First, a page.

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2.4 French and Indian War

French and Indian War or referred as part of the larger conflict known as the Seven Years’ War. The name French and Indian War refers to the two main enemies of the British: the royal French forces and the various Native American forces allied with them. The conflict, the fourth such colonial war between the nations of France and Great Britain, resulted in the British conquest of Canada. In British America etymology, the sitting British monarch became the war’s namesake, such as King William’s War or Queen Anne’s War. Because there had already been a King George’s War in the 1740s, British colonists named the second war in King George’s reign after their opponents so it became the French and Indian War.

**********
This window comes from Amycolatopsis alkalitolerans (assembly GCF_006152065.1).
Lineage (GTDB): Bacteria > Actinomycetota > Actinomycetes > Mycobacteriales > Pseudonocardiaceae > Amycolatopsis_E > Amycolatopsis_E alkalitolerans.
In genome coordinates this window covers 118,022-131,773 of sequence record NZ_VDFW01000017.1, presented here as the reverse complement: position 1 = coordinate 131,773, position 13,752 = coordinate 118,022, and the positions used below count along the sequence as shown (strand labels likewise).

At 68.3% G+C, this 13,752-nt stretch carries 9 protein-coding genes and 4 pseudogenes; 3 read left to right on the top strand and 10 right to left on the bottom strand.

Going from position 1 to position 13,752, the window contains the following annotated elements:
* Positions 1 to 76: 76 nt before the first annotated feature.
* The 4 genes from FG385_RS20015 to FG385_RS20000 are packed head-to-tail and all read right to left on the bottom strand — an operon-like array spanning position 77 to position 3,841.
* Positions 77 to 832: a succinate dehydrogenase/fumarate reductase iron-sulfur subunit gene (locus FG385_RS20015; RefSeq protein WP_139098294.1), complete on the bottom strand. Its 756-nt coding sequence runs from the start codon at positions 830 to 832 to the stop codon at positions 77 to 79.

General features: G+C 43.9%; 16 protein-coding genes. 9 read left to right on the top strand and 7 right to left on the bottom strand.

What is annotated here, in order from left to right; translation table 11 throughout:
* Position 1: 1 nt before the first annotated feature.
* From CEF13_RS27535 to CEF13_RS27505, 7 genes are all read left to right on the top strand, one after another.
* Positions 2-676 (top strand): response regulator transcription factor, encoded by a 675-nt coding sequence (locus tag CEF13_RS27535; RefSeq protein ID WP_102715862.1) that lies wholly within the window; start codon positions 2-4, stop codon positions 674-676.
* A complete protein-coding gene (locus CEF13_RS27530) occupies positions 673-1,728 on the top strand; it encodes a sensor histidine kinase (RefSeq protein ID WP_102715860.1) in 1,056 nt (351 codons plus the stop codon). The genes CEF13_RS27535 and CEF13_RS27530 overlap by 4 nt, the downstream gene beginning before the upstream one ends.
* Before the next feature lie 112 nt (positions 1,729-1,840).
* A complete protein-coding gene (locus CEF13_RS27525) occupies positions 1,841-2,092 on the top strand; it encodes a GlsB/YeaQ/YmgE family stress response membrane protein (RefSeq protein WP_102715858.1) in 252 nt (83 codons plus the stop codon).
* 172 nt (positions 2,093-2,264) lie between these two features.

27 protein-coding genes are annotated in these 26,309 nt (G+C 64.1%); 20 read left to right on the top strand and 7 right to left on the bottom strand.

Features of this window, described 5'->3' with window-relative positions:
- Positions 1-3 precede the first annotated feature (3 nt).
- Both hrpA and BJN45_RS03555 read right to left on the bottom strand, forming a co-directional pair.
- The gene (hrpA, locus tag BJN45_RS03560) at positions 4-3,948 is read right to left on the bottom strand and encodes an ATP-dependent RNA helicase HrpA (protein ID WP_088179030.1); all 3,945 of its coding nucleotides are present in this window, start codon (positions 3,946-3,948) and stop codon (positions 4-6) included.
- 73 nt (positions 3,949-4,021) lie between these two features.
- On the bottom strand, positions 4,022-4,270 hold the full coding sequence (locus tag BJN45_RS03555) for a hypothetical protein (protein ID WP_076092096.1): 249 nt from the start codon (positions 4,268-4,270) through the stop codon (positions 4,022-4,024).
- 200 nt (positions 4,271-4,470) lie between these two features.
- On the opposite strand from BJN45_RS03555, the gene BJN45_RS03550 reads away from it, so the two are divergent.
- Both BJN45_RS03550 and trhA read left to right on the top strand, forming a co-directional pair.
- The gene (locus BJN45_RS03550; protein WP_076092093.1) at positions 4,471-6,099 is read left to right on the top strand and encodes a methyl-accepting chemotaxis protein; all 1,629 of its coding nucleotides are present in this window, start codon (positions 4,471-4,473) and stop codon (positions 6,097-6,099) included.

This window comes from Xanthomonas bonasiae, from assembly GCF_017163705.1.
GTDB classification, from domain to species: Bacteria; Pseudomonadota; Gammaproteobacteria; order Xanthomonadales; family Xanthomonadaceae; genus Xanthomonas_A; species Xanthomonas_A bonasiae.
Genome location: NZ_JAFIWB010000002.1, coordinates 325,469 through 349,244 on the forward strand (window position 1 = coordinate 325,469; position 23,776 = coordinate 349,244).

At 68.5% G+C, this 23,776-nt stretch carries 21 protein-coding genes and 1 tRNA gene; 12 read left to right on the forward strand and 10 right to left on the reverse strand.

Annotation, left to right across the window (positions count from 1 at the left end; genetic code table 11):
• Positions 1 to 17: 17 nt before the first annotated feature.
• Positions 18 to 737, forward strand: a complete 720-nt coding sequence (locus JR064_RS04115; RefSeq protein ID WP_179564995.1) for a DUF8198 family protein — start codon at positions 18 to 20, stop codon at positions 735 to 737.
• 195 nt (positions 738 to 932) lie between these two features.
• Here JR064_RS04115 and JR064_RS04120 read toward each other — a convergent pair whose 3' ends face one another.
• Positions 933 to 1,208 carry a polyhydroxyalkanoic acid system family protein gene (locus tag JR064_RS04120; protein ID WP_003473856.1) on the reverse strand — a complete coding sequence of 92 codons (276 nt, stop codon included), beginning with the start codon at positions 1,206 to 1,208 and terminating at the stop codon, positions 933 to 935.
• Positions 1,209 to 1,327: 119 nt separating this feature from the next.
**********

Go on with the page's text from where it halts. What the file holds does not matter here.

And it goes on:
The Franco-Indian alliance was an alliance between American and Canadian First Nations and the French, centred on the Great Lakes and the Illinois Country. The alliance involved French settlers on the one side, and on the other side were the Abenaki, Odawa, Menominee, Ho-Chunk (Winnebago), Mississaugas, Illiniwek, Huron-Petun, Potawatomi etc. It allowed the French and the Indians to form a haven in the middle-Ohio valley before the open conflict between the European powers erupted.

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